It seems that in many areas of international relations there is still a belief in the unilinear evolution model. Although groups or people with power have not blatantly said this, there is a clear acceptance by a majority of governments of the modern world that the western way is the most desirable and advanced way to organize a people. The term ‘newly industrialized economy’ is one great of pride for its proprietors. This is because the economists and politicians from industrialized economies who created the term have endowed it with great prestige. Countries given the title “Newly Industrialized” have for all intents and purposes been given assurance by the worlds leading powers that they are on the right track; the trajectory of success. They have been given whats called the flame of life by the gods, and we are saying let it go! for the end is inferno! Even in the instance of a problem as worldwide as climate change, resolutions like Kyoto leave ‘underdeveloped’ countries free from emissions regulations because it is widely acknowledged that industry, as invented in England’s industrial revolution, is necessary to achieve a desirable existence. Even the word ‘underdeveloped’ seems to send a message of inadequacy.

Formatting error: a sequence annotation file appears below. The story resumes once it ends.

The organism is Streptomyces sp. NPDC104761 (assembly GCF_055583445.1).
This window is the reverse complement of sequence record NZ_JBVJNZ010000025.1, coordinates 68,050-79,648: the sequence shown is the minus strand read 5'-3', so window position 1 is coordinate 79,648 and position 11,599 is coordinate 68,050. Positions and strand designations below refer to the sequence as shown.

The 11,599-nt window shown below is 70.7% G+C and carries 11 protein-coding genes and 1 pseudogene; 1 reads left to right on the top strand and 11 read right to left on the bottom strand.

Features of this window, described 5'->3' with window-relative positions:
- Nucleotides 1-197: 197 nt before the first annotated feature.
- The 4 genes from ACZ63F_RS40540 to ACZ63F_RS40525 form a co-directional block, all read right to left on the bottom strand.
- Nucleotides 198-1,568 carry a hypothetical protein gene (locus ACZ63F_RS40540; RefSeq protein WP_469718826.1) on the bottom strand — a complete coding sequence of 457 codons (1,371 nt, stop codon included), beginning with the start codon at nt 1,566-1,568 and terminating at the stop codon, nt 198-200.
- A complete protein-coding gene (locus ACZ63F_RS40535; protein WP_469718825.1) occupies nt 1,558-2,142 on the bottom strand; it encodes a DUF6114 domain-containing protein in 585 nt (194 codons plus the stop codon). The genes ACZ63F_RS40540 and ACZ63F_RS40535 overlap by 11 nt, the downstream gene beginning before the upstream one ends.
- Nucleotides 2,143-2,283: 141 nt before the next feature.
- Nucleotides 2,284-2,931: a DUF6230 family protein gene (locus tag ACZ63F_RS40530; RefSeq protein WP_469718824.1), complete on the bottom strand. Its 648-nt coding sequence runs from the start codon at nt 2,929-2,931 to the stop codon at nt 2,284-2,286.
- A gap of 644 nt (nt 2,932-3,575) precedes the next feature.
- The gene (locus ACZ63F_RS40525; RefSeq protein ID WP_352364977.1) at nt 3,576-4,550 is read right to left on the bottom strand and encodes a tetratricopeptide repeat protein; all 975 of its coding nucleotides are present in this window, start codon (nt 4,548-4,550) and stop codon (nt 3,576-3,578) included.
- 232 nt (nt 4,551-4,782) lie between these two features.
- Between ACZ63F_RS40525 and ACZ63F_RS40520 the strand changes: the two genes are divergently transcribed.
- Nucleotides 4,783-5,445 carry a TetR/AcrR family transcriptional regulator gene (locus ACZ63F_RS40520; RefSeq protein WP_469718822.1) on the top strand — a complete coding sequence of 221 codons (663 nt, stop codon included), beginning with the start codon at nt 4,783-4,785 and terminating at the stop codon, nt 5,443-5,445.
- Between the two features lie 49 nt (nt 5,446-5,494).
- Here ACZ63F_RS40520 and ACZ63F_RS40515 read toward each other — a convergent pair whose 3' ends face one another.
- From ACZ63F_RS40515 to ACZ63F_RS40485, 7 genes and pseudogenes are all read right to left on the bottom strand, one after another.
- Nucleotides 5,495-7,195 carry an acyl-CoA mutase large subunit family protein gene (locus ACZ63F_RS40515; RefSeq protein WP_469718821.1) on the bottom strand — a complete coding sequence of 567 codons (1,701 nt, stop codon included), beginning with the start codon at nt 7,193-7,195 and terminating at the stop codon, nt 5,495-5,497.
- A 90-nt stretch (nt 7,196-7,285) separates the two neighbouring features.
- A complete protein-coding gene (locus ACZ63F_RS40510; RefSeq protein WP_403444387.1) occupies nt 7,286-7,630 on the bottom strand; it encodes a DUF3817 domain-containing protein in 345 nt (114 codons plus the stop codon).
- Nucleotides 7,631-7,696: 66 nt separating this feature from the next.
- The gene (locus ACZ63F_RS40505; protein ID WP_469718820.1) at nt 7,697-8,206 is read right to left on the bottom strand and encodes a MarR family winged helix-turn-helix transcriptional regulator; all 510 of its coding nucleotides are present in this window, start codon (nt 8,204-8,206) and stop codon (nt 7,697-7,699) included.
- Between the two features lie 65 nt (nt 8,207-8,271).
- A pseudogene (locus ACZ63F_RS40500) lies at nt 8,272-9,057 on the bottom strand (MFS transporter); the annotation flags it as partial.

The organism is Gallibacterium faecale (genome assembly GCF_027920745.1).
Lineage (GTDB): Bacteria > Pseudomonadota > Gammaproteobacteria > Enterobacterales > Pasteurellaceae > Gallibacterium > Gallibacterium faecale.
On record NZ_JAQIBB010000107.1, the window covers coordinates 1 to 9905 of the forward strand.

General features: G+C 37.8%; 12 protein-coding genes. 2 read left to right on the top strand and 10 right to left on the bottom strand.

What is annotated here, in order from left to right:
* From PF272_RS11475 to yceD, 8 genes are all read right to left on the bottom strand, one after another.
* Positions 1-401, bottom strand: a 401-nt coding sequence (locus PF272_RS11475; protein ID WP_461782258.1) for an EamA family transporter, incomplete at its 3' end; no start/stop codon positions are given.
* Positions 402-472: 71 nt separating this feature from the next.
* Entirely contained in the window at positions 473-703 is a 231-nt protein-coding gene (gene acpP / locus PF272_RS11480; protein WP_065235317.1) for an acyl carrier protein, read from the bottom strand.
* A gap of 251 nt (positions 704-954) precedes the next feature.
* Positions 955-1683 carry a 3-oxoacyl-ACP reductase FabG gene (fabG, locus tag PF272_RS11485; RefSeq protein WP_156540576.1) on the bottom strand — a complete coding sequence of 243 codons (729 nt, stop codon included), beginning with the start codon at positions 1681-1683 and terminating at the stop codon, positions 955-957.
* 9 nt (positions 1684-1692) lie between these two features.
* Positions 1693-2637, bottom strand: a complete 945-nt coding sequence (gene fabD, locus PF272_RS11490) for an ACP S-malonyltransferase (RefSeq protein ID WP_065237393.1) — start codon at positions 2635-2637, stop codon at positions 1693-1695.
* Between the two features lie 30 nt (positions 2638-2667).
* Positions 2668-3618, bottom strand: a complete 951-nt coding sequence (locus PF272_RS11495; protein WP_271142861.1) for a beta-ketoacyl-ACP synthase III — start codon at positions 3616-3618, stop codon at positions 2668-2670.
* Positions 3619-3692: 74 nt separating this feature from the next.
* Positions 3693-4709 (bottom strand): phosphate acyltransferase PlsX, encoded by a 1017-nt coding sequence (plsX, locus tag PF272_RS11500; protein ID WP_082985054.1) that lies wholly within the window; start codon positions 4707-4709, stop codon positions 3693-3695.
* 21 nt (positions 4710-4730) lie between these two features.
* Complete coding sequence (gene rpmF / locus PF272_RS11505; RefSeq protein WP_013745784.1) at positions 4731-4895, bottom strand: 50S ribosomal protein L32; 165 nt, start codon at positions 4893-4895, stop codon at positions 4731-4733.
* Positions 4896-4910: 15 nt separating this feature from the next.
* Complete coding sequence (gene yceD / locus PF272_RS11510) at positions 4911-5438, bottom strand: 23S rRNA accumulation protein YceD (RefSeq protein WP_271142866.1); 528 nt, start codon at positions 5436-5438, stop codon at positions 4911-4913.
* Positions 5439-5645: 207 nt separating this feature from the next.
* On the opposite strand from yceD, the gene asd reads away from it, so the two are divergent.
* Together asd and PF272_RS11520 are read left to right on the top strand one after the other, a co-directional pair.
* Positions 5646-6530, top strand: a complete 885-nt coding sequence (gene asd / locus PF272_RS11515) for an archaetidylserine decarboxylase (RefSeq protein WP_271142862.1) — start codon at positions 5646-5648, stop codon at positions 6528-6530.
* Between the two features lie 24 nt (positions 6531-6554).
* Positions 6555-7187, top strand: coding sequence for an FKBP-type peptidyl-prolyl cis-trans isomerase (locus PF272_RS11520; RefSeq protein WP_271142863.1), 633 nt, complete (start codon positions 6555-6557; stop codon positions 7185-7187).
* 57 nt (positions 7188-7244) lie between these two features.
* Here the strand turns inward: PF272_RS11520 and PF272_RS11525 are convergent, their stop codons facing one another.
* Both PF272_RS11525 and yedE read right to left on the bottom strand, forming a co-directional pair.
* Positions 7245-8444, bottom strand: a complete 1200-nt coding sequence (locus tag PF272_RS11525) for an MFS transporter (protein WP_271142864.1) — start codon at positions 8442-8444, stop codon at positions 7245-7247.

The reason this sort of western ethnocentric validation system appears so often in world politics is that the evolutionary social theory is still quite alive in the western collective consciousness. Just as anthropology once espoused the belief that cultures far and wide were destined by natural law to become civilizations with workings akin to those in prominent western countries of the day, much of politics and in part economics today urge similar models. Many political systems, a good example being the current government of the United States, have made it their mantra. This concept of unilineal evolution is now an abandoned artifact in contemporary anthropology similar to phrenology in psychology. Though respected western anthropologists have boldly abandoned these ideas, their aura appears in many other areas of modern thought. This clash results in anthropological ethnography assuming something of a war footing against the disciplines with which it disagrees. Though anthropology has always been multidisciplinary, the difference is that today it can serve to expand other disciplines instead of mainly vise versa.